Vanuatu has withdrawn last week's communiqué establishing "diplomatic relations" with Taiwan and again stated its adherence to a one-China policy.
"The Chinese government appreciates the statement of the Vanuatu government," Foreign Ministry spokesperson Zhang Qiyue said on Thursday at a regular news briefing.
The Vanuatu government had issued a statement the day before that withdrew the communiqué signed in Taipei on November 3, in which it had said it was establishing "diplomatic ties" with Taiwan.
In the statement, Vanuatu reiterated its commitment to Resolution 2758 of the UN General Assembly and to the one-China policy in the joint communiqué issued on establishment of diplomatic relations with China in 1982.
"The fact that Taiwan is an inseparable part of China and that the government of the People's Republic is the only legitimate government representing China has been recognized by more than 160 countries in the world including Vanuatu and all important international organizations including the UN," Zhang said.
She also expressed the government's sympathies over Palestinian leader Yasser Arafat's death. President Hu Jintao sent a letter of condolence on Thursday to Rawhi Fattuh, speaker of the Palestine Legislative Council.
To realize peace in the Middle East was Arafat's lifelong goal and a common wish of the region, Zhang said, and China has always been devoted to promoting this through dialogue.
Turning to the nuclear standoff on the Korean Peninsula, Zhang said a date for the next round of the six-party talks has not yet been fixed.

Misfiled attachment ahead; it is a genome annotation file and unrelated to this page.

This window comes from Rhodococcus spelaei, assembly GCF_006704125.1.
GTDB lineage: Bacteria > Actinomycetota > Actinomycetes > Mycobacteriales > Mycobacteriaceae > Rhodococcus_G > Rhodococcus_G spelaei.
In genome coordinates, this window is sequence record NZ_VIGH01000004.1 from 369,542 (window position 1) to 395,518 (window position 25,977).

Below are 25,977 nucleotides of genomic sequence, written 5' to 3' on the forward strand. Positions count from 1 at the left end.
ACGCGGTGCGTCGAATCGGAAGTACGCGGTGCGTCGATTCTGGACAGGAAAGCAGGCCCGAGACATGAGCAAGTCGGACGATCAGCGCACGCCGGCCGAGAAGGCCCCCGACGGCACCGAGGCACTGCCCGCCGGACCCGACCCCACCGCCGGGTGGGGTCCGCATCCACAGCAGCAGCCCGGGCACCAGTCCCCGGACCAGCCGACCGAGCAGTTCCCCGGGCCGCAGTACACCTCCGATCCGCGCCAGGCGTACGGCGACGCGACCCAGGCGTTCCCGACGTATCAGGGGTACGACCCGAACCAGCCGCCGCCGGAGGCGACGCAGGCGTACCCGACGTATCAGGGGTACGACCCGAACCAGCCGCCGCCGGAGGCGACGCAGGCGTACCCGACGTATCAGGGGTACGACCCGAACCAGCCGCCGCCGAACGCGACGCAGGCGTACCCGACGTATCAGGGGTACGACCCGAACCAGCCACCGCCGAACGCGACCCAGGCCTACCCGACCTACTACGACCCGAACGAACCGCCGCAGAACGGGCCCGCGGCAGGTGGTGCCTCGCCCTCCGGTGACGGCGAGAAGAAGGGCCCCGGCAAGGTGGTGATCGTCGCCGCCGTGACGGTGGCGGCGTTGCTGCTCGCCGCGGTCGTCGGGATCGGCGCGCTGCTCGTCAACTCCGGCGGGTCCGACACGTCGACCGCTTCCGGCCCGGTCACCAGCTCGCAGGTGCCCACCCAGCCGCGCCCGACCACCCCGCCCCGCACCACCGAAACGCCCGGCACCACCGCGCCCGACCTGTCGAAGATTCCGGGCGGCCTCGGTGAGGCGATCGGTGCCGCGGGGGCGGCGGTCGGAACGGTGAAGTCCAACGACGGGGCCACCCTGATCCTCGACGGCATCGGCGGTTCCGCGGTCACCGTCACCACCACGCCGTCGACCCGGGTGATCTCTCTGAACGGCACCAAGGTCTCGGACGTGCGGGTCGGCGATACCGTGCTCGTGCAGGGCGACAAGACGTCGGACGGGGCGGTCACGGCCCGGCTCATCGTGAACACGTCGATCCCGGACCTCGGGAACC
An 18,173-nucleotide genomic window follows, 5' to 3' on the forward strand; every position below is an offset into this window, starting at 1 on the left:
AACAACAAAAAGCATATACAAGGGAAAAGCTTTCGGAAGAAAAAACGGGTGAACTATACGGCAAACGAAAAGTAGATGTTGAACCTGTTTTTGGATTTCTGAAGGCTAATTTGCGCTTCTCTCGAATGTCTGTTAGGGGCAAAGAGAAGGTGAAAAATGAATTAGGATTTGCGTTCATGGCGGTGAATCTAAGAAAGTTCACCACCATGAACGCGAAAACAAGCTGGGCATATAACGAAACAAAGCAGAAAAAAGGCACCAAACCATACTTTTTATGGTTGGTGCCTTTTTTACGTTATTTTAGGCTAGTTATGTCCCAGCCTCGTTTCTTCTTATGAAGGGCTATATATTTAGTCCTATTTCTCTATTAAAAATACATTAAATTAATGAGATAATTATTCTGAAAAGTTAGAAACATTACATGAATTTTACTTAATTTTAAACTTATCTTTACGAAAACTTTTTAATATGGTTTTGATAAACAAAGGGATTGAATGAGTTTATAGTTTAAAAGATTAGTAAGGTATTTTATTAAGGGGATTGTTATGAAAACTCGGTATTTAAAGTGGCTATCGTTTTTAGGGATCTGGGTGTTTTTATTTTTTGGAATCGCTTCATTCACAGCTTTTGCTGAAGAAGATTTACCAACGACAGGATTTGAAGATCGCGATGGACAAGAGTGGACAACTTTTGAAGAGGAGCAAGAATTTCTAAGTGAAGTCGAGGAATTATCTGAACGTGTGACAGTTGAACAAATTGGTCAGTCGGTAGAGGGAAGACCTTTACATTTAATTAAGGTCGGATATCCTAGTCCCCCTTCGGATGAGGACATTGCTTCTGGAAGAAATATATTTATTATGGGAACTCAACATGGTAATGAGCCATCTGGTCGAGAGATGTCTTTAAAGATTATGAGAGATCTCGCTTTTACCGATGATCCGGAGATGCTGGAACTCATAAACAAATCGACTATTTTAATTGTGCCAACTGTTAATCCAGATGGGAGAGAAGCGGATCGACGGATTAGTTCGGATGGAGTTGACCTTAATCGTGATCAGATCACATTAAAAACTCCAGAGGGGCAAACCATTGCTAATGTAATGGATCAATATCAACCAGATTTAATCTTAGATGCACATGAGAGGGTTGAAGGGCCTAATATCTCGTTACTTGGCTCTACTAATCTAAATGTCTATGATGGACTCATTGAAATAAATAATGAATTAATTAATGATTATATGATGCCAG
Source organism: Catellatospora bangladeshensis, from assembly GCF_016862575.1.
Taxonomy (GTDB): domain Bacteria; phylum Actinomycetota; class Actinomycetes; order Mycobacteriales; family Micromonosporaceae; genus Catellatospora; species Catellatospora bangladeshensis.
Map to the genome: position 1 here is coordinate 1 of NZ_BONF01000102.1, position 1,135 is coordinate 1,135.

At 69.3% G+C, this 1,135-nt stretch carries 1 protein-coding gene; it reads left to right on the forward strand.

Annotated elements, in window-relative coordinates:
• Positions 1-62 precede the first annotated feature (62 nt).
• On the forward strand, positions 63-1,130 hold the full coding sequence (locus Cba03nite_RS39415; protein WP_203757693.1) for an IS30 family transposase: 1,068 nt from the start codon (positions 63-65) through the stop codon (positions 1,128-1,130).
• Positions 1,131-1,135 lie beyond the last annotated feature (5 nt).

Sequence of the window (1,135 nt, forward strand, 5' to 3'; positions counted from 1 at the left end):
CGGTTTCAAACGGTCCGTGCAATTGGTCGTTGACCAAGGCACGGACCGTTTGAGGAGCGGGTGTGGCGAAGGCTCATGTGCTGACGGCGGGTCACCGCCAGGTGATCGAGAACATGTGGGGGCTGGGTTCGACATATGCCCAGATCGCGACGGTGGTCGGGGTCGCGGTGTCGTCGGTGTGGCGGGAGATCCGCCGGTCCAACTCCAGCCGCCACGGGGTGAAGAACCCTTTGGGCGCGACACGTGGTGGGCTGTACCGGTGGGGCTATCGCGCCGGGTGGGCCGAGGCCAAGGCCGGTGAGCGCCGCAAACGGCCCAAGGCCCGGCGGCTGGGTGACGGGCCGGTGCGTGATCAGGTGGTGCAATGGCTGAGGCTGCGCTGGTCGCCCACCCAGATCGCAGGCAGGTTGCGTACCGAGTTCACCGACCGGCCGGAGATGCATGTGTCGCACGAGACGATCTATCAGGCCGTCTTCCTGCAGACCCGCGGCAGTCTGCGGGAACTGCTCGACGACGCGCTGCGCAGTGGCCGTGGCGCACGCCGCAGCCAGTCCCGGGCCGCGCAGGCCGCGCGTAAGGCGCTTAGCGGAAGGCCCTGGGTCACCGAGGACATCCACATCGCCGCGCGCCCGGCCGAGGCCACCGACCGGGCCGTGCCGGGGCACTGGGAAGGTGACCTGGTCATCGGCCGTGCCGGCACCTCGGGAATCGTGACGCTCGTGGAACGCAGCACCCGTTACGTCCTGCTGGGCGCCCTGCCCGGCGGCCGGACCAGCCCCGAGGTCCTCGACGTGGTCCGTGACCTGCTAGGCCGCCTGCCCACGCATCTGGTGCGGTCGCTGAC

Earlier, the Yonhap News Agency had quoted a senior official as saying the countries involved -- China, Japan, Russia, the Republic of Korea and the US -- had proposed unofficial talks for the end of November, with a full fourth round in December.
Foreign Minister Li Zhaoxing met with Deputy Foreign Minister Kim Yong-il of the Democratic People's Republic of Korea on Tuesday, and discussed bilateral relations and the nuclear issue, according to Chinese Foreign Ministry sources.
On other subjects, Zhang said that China's commercial activities in Iraq were all subject to the UN oil-for-food program and, therefore, legitimate. All contracts had been approved by the UN's 661 Committee.
UN Secretary-General Kofi Annan has appointed an independent team to look into whether all the program's activities have complied with relevant UN resolutions, said Zhang. China expects the team to clarify the relevant issues as soon as possible through its detailed investigation.
Zhang also said that Hu's visits to Brazil, Argentina, Chile and Cuba will further strengthen cooperation with them, and that economic cooperation has developed well in the past years resulting in large volumes of trade.
Hu will also make a short stopover in Spain at the end of his Latin American tour.
(Sources including China Daily, Xinhua News Agency and CRI.com, November 12, 2004)